The Donkey, The Elephant and The Lamb

It was Harvey Cox, a professor I studied with long ago in Boston, who said it most succinctly: “not to decide is to decide.” Sometimes, however, the choices don’t seem to be all that choice when it comes to elections.

Both of the current leading candidates for president, for instance, have ideas that are worth considering and they certainly have displayed high energy levels that could put folks half of their ages to shame. But both also seem to be dragging along with them a cartload of baggage that could potentially far overshadow whatever good they might be able to do.

So like millions of other folks, I find myself wondering just exactly how we got here. For as I suggested in a sermon a few weeks ago, it feels a little like when Samuel went to find a new king and Jesse brought seven of his sons before him for tryouts.

After looking over the boys carefully–and receiving a reminder from the Lord that it’s not what is visible that counts, but what is in the heart–Samuel finally said to Jesse, “Is that all of your boys?”

Or, in short, what Samuel wanted to know was what many today might also wish to ask, namely “Is there anyone else out there from which to choose?” For sometimes just picking the least offensive of our choices doesn’t negate the fact that the lesser of two evils is still evil.

And so when it comes to this election some will simply sit it out, I suspect. But I’m not so certain that is a faithful response either. For if we are indeed the salt of the earth as Jesus told us, surely we’ve been summoned to sprinkle out our seasoning on society rather than simply stay safely ensconced in a salt dome somewhere on the sidelines.

One of my new friends, Susan Henry-Crowe, who ably leads our denominational Board of Church and Society, recently noted that the word suffrage means the right to vote but, she added, it has a secondary definition as well: suffrage is also a series of short intercessory prayers and petitions. In that sense, thus, voting is not simply a civic responsibility but it can even be an act of prayer and faith.

It may not be an easy decision for many of us. For in truth, there is no perfect candidate for president this year, but then there never has been. The good news, however, is that God has a great track record of using imperfect vessels for His purposes and He can even make Pennsylvania Avenue the Road to Damascus if He chooses.

Likewise, because we’ve not been called to be followers of either the donkey or the elephant, but of the Lamb Himself, on November 9, no matter who has been elected, He will still be our King.

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14 Responses to The Donkey, The Elephant and The Lamb

  1. “A series of short intercessory prayers and petitions” may be the secondary definition of the word “suffrage” in dictionaries today, but it is actually the much older and truer meaning, predating the American-created association with voting by centuries. However, I can’t help feeling you are balancing on a rather thin and precarious edge in your linking of the two definitions. Though it be the stuff of countless sermons and blog entries, assuming that variant meanings of words can be combined to form a handy and satisfying composite is not always warranted. In this particular case, it feels a bit close to civil religion for my taste (though apparently not for yours, which is why I am merely offering a personal response–not declaring you “wrong,” as so many commenters in the areas of religion, politics, religious politics, and political religion seem wont to do these days).

    Don’t get me wrong. I’m not speaking out against prayer in general, or even the specific practice of praying while heading to the polls, but the linking of prayer and politics always presents us with an insoluble dilemma, illustrated in this parable:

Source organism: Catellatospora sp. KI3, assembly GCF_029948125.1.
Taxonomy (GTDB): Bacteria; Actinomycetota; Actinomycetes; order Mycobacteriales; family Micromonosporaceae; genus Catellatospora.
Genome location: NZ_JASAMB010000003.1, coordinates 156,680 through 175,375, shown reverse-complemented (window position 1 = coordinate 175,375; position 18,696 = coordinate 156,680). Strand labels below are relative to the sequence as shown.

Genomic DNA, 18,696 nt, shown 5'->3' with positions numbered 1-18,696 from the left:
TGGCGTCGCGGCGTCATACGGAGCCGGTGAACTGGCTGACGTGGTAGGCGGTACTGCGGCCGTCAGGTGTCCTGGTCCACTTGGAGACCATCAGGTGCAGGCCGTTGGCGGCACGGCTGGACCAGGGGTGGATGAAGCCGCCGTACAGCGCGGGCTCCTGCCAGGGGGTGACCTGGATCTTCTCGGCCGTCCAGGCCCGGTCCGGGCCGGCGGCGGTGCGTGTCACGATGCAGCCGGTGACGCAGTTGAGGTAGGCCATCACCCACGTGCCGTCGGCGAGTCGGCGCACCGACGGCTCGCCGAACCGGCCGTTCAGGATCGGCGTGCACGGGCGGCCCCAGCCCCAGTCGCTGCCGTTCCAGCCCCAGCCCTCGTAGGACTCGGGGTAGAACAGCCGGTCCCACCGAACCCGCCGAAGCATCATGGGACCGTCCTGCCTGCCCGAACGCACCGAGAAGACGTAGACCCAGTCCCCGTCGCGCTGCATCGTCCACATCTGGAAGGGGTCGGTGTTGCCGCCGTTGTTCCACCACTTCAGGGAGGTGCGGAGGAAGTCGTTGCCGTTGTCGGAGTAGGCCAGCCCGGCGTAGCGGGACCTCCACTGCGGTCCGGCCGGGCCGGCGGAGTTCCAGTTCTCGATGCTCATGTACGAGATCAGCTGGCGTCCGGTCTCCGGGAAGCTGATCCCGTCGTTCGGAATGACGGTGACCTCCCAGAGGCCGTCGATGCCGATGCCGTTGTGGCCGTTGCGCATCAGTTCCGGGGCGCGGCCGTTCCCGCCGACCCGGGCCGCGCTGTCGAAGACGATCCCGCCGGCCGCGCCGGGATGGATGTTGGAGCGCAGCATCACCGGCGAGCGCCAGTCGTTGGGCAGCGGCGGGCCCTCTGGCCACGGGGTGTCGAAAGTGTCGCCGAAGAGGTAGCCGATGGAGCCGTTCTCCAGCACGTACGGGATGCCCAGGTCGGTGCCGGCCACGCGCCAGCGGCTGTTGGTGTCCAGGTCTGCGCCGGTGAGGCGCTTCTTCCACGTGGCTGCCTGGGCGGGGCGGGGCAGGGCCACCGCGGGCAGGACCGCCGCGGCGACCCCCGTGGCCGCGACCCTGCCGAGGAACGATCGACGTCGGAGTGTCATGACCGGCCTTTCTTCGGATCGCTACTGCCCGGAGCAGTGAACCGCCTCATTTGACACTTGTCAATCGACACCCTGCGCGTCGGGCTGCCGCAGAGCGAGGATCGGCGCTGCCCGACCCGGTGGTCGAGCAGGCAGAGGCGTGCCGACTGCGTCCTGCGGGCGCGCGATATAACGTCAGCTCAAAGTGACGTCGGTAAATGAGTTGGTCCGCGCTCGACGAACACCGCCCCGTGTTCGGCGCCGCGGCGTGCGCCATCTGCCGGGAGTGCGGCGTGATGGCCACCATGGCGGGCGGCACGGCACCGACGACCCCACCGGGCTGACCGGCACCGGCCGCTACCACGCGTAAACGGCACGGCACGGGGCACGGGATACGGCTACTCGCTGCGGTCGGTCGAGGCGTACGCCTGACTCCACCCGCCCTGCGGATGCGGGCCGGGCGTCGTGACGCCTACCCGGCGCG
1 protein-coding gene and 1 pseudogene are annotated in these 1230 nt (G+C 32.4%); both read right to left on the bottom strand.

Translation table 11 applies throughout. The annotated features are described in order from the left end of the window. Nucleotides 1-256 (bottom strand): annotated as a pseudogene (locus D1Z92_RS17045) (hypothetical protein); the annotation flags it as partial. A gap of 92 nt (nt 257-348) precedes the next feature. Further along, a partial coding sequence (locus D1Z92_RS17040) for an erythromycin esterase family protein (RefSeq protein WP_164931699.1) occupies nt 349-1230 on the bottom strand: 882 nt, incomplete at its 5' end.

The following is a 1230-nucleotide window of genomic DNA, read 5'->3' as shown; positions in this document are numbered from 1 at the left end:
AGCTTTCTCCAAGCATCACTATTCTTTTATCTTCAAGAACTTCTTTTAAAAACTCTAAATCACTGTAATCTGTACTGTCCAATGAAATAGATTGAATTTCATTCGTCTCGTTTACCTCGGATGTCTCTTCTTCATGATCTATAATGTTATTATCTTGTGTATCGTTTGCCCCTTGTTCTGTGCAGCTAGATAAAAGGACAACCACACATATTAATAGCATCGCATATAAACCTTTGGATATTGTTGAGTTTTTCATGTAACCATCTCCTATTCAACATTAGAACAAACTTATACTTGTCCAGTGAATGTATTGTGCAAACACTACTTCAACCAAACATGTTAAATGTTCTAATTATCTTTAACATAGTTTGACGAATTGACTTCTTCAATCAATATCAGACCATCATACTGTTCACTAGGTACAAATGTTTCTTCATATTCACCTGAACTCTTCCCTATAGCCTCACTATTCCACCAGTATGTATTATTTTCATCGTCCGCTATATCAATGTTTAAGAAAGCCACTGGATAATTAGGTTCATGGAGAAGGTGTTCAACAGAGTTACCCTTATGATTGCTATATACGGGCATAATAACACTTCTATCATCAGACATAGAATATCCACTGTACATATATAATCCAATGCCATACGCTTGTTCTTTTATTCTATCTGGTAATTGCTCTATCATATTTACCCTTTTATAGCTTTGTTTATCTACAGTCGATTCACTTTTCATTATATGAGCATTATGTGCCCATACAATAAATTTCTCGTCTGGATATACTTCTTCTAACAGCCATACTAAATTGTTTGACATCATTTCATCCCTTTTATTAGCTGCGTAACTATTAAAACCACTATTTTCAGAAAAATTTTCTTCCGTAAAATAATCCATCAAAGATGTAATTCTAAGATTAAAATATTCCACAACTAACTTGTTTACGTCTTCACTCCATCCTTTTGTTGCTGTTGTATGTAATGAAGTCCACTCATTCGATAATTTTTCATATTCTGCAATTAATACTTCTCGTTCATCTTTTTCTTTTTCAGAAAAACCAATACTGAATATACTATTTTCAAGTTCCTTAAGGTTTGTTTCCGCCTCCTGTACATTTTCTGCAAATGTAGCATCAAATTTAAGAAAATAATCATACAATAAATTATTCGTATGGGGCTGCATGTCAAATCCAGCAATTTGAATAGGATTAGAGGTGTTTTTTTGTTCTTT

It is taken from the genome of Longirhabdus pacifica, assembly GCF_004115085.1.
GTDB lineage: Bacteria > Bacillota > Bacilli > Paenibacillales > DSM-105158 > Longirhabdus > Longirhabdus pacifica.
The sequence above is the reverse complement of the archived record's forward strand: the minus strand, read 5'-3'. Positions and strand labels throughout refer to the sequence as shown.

A Democrat and a Republican walk into a polling place at the same time. Both pray for God’s guidance in casting their votes for the candidate God wants in the White House. Both vote for the candidate they believe God wants. After all the votes are counted, one candidate is declared the winner. Which voter’s prayer was heard and answered?

    It reminds me of our Civil War, in which both sides firmly believed God was on ttheir side and prayed fervently for victory. And it raises two additional, closely related questions: Does God have a preference in such matters? And if so, does God’s preference always prevail? Theologically, a desire to affirm God’s sovereignty would lead us to answer “yes” to both questions, but if we do so, we must abandon our belief in the gift of human Free Will.

    As I said, for me at least, this present a dilemma, which I try to resolve by coupling God’s unending loving concern for us with a self-imposed self-limitation on direct intervention in human affairs. If you’re interested, this is the foundational premise of my much-ignored bid for heresiarch status, my book, God Explains It All.

    • Brandye says:

      While you make some very good points, I think you are looking at Chap’s point in the wrong light. Voting is an act of faith, in that the voter is placing faith in the hands of one or another candidate. And, as you pointed out, God gives us free will. We may pray for guidance, but just as the student prays for guidance before a test, God isn’t actually taking the test and does not ultimately cast the vote. Voting is a serious matter. I think that is what Chap wants us to know. As awful as our options sometimes are, we still need to make an informed decision.

    • Keith–Always good to hear from an old friend, and I appreciate your philological perspectives. Dr. Henry-Crowe’s point, however, is not to try and conflate the two understandings of the word “suffrage” but simply to suggest that the lesser-used understanding of the word may indeed be worth considering in this season. Likewise, I believe that your inference that I lean toward civil religion is a bit misplaced. As you might recall, my doctoral work at Rice focused on the First Amendment and American voluntarism, and I would classify myself as a fairly strict separationist when it comes to church and state. What shouldn’t be separated, however, is faith and our involvement in public life which includes the responsibility of voting. I’ve never asked God to make my candidate win and, in point of fact, it appears that I’ve seldom voted for the winning candidate from either party over the years. I do believe, however, that if God could use Nebuchadnezzar that He can probably use whoever ends up in the leadership of our country, and so that is what I pray for. In that respect, I think of the Congressional chaplain who was once asked if his job was indeed to pray for the members of Congress. He responded that actually he looks at the members of Congress sometimes and prays for the country! Thanks for the interesting conversational banter. Chappell